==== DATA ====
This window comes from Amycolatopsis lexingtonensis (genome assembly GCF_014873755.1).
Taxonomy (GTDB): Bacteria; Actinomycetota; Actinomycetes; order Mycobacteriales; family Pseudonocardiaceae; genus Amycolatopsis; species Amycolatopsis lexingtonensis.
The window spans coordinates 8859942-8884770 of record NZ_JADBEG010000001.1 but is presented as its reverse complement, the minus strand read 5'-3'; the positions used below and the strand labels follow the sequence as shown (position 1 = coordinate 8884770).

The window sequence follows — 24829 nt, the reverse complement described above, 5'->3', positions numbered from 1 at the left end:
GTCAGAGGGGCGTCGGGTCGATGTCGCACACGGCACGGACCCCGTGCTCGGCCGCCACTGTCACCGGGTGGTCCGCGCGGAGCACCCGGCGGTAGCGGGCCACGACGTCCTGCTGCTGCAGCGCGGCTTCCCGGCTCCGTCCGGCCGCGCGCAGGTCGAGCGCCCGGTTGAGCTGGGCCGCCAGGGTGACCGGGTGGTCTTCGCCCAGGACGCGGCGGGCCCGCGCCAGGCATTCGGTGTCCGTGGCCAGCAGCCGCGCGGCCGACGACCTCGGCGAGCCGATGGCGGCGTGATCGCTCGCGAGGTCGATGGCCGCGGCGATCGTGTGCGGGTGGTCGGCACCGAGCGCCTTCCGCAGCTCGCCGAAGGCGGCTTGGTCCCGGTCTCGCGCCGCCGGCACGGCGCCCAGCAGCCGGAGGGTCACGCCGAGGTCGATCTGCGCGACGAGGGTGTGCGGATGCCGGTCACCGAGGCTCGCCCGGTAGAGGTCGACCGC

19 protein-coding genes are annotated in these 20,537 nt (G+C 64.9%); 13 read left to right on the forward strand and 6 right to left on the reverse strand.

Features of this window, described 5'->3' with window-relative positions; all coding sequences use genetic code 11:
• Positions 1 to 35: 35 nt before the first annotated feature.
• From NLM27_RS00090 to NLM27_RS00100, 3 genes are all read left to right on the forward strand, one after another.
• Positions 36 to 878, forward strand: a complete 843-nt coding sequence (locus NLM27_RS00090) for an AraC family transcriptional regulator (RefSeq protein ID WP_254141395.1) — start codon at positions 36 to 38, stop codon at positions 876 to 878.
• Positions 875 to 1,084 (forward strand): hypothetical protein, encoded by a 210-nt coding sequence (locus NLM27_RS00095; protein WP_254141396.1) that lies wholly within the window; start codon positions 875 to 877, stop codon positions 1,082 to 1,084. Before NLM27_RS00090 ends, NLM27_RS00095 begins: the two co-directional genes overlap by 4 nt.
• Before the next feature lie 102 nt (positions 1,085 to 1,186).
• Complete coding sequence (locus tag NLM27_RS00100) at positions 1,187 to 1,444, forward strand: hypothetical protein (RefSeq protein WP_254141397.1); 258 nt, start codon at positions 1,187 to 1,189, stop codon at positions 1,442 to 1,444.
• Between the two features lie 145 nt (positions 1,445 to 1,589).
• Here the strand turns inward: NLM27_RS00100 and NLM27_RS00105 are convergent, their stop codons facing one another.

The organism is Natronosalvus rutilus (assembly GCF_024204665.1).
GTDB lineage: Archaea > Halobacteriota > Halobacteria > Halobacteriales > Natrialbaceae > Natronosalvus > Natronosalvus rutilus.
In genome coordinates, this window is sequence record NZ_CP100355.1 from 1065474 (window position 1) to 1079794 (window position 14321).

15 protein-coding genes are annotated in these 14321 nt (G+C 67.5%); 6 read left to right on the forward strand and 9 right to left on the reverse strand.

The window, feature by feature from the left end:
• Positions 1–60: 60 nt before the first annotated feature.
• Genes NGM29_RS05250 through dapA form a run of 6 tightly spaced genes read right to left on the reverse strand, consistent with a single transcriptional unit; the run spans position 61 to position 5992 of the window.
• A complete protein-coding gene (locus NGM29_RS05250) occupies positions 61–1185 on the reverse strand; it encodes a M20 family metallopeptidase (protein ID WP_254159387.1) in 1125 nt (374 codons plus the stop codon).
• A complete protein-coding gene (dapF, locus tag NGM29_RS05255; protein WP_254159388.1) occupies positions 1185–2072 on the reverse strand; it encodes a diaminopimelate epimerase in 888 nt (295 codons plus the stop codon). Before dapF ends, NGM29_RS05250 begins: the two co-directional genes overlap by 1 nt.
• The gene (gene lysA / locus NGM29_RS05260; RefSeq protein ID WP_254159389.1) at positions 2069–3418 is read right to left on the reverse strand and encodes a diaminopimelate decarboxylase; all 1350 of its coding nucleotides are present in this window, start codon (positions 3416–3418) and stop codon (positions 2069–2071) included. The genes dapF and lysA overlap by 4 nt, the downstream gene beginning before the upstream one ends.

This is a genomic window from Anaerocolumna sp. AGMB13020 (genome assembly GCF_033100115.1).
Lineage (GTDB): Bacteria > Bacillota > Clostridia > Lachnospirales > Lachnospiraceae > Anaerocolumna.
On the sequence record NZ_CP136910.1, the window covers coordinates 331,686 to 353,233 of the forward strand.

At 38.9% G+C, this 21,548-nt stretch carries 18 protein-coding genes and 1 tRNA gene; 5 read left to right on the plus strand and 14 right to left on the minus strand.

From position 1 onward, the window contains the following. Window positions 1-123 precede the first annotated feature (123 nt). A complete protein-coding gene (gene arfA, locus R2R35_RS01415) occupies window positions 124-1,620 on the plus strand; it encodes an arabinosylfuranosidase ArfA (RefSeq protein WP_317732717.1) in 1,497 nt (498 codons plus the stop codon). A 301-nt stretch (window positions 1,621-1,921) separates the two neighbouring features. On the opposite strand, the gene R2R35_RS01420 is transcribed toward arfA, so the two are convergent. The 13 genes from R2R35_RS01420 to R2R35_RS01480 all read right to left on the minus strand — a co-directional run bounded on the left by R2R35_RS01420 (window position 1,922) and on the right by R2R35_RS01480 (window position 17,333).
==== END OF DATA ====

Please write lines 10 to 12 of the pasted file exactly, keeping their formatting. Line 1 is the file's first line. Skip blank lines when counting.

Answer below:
• Positions 36 to 878, forward strand: a complete 843-nt coding sequence (locus NLM27_RS00090) for an AraC family transcriptional regulator (RefSeq protein ID WP_254141395.1) — start codon at positions 36 to 38, stop codon at positions 876 to 878.
• Positions 875 to 1,084 (forward strand): hypothetical protein, encoded by a 210-nt coding sequence (locus NLM27_RS00095; protein WP_254141396.1) that lies wholly within the window; start codon positions 875 to 877, stop codon positions 1,082 to 1,084. Before NLM27_RS00090 ends, NLM27_RS00095 begins: the two co-directional genes overlap by 4 nt.
• Before the next feature lie 102 nt (positions 1,085 to 1,186).